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The family Enterobacteriaceae is a large, heterogeneous group of gram-negative bacteria. Many are normal inhabitants of the gastrointestinal tract of humans and other animals, but members also frequently cause disease in human beings. Among the Enterobacteriaceae, Salmonella, Shigella, Yersinia, and a number of specific phenotypes of Escherichia coli are important causes of gastroenteritis. In addition to diarrhea, these organisms cause a variety of extraintestinal infections. Each genera includes a heterogenous group of organisms that vary in their epidemiology and clinical characteristics. Enterobacteriaceae possess 3 major antigenic groups that react with antisera: (1) the O or somatic antigens; (2) the H or flagellar antigens; and (3) the K or capsular antigens. Serotyping has historically been an important means of subtyping these enteric pathogens; this technique is being partially superseded by our increasing ability to identify genotypic and phenotypic markers of virulence.


Salmonella are gram-negative, aerobic, non–lactose-fermenting, nonsporulating, flagellated bacilli. The genus Salmonella consists of only 2 species, S enterica and S bongori. Further, Salmonella are divided into approximately 2500 serotypes based on the somatic antigen (the major determinant) plus one or more less strongly reacting minor somatic antigens. Serotyping is performed by state health department laboratories after initial isolation of the organism. Serotyping is extraordinarily useful for epidemiologic purposes but not necessary for initial clinical management. The majority of human infections are caused by serotypes of S enterica, including Typhimurium, Enteritidis, and Typhi. The nomenclature of Salmonella has been simplified recently, with serotypes designated after species (eg, S enterica serotype Typhimurium is often simplified to S typhimurium). Because several serotypes represent the majority of isolates, additional epidemiologic subtyping can be useful. Plasmid profile analysis, bacteriophage typing, restriction endonuclease analysis, ribotyping, pulsed-field gel electrophoresis, and antimicrobial susceptibility have all been used as epidemiologic tools.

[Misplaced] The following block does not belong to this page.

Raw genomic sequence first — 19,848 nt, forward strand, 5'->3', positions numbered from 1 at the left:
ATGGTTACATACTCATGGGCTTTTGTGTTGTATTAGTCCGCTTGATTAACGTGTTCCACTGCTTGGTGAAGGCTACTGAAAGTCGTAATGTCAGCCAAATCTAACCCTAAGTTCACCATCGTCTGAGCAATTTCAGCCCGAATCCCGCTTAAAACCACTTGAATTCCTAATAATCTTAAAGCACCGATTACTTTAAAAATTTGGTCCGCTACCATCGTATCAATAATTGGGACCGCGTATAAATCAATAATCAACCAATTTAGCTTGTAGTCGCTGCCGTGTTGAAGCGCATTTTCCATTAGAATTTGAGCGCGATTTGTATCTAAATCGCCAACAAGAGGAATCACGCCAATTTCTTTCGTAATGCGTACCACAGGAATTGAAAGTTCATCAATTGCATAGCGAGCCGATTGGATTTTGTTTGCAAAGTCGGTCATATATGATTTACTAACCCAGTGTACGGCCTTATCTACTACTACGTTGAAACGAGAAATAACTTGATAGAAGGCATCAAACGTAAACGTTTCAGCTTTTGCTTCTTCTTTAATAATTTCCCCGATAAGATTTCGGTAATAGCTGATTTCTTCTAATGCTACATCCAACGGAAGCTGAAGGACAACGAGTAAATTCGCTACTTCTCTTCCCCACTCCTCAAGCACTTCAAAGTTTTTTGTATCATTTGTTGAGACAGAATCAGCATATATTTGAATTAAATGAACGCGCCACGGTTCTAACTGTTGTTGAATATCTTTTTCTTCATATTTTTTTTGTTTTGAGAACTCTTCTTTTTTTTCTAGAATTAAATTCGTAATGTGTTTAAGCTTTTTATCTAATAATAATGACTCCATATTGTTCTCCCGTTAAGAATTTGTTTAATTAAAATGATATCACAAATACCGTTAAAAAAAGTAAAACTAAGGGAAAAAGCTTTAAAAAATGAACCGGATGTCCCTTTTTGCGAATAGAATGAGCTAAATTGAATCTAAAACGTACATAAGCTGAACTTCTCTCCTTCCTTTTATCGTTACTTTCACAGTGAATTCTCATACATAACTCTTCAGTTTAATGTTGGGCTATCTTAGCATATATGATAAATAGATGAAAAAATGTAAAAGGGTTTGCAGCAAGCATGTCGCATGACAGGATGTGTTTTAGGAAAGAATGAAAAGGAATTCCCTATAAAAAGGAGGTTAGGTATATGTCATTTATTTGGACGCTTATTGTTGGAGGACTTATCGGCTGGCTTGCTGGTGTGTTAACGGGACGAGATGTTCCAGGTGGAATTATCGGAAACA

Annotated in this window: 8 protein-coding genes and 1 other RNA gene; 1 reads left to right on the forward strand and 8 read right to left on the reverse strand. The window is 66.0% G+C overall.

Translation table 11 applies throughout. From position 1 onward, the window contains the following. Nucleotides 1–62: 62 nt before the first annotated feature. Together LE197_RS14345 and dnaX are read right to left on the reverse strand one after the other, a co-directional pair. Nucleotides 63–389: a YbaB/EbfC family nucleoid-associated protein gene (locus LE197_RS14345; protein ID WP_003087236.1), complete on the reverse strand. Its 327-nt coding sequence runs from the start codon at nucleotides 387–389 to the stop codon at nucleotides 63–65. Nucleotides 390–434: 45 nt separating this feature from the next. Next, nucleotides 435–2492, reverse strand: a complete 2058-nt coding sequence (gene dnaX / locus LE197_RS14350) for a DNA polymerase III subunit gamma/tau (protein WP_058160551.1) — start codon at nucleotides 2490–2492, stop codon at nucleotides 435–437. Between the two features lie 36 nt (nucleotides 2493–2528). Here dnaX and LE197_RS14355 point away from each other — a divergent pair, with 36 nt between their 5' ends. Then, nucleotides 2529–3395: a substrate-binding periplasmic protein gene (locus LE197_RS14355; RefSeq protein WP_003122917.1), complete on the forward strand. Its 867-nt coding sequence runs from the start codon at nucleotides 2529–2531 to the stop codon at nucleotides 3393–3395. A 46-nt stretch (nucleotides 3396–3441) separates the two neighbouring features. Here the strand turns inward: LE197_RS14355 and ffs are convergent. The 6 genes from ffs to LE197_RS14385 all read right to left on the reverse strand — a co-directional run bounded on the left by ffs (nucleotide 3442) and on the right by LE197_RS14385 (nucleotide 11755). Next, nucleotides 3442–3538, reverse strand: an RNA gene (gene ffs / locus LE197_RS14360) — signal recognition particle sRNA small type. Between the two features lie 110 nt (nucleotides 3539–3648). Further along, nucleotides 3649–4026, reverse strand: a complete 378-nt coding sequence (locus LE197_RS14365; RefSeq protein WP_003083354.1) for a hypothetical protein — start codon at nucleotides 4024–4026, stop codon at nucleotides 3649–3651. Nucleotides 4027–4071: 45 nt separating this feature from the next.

There are several distinctive steps in the development of a Salmonella infection. Upon reaching the small intestine, the bacteria must attach to the epithelium. Chromosomally encoded long, polar fimbriae; thin, aggregative fimbriae; and plasmid-encoded fimbriae are important in this process. Salmonella invade M cells (mucosal antigen-presenting immune cells) and nonphagocytic epithelial cells. Within macrophages, they may not only survive but multiply. The ability of strains to survive and reproduce in macrophages is correlated with virulence in animal models. The organism directs its own endocytosis through a complex mechanism encoded in a “pathogenicity island,” a large collection of contiguous virulence genes. Interestingly, a key component of invasion is a type 3 secretion system, which is similar to systems mediating the invasiveness of Yersinia and enteropathic and enterohemorrhagic E coli. Diarrhea is probably induced by local inflammation, by induction of inflammatory mediators, and in some strains, by one or more enterotoxins or cytotoxins. When examined histologically, the organism is prominent in Peyer’s patches. In some cases of nontyphoid salmonellosis and in all cases of typhoid, the organisms reach the ...

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